Evelyn Sylvia Greenblatt was born on July 28, 1917 in Atlanta, Georgia. Her father, Samual Greenblatt, was a Spanish-American War veteran. Early into her adult life, Greenblatt showed an interest in flying and began taking flying lessons. Her parents did not agree or approve of her flying but eventually accepted their daughter's passion. In 1944, they even purchased her a plane.
Unlike some organizations, like Women's Army Corps (WAC), WASPs only required women to have minimum requirements of education and pass a personal interview to join the service. Greenblatt graduated from The Westminster School in 1934 and began attending Vanderbilt before signing up to join the WASPs during World War II.
Background of the WASPs Organization
WASPs stands for Women Air Force Service Pilots that is a combination of two subgroups: Women's Ferrying Squadron (WAFS) and Women's Flying Training Detachment (WFTD). Nancy Love and Jacqueline Cochran helped create these subgroups in 1942 and in September of 1943, the groups were combined to form the WASPS. Nancy Love directed the WAFS and Jacqueline Cochran directed the WASPs and the WFTD. When the WASPs were formed, they were labeled as civilian volunteers, so they were not placed in military and veteran status during their service. The WASPs disbanded in 1944.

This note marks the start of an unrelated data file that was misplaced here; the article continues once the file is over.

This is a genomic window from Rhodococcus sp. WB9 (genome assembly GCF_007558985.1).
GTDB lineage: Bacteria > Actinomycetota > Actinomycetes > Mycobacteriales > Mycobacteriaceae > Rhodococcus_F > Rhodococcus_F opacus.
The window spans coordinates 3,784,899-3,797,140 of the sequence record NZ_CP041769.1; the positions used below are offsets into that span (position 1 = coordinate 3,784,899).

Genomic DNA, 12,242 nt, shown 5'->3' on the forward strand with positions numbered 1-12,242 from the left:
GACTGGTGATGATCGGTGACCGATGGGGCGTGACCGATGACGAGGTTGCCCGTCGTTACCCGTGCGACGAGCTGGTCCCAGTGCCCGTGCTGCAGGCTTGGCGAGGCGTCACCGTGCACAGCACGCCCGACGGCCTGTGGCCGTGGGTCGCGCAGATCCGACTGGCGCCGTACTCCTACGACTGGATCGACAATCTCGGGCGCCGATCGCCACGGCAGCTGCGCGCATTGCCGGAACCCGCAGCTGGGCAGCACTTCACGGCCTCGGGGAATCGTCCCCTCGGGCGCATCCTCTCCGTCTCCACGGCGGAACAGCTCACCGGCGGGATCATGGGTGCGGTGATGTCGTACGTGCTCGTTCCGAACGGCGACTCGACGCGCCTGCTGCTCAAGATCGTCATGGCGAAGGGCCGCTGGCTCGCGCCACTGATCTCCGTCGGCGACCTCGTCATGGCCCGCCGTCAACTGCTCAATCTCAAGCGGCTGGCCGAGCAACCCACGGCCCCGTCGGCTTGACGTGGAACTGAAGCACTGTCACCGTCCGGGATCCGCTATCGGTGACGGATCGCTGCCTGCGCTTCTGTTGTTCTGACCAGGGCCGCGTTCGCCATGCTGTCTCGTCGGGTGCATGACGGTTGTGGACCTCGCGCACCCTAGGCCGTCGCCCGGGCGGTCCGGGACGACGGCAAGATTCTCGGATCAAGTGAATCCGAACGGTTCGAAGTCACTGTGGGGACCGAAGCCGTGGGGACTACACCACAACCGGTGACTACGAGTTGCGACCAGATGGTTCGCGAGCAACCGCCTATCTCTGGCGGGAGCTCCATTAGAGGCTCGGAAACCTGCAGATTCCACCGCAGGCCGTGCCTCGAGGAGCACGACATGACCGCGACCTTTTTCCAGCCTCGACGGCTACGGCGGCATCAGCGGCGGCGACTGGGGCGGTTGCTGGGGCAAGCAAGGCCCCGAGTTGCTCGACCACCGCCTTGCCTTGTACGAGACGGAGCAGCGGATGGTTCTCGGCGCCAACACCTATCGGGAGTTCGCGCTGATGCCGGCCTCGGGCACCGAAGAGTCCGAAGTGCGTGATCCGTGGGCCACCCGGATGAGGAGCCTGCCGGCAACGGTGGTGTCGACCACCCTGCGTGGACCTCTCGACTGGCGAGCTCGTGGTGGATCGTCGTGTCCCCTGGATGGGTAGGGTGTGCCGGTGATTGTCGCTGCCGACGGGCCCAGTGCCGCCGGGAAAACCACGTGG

Greenblatt's Background in Flying
Greenblatt flew planes long before signing up to become a WASP. In the 1930s, she began taking flying lessons in a Piper Cub airplane. In 1940, Greenblatt signed up for flight instructions at the Candler Field, which is now Atlanta Hartsfield-Jackson International Airport. In November of 1941, just one month before America entered World War II, Greenblatt received her private rating in flying. Greenblatt started her in career in the military as a WASP in November of 1942.
Joining the WASPs
In November of 1942, Greenblatt joined the 319th Squadron Army Air Corps Women's Flying Detachment to ferry training planes, fighters and bombers to other training bases across the United States.
When the WASPs formed in 1942, Jacqueline Cochran gathered information about the British Air Transport Auxiliary (ATA) regarding women pilots and their abilities, which is shown in this letter received by Greenblatt from Cochran. Cochran used this information to create the WASP, the WFTD, and the WAFS.
Greenblatt's Requirements to become a WASP Trainee
WASP trainees were required to have a pilot's license and complete a minimum of 75 flight hours. Greenblatt's certificate of pilot status demonstrates the flight hours she completed in order to meet these requirements.
Greenblatt's WASP Trainee Assignments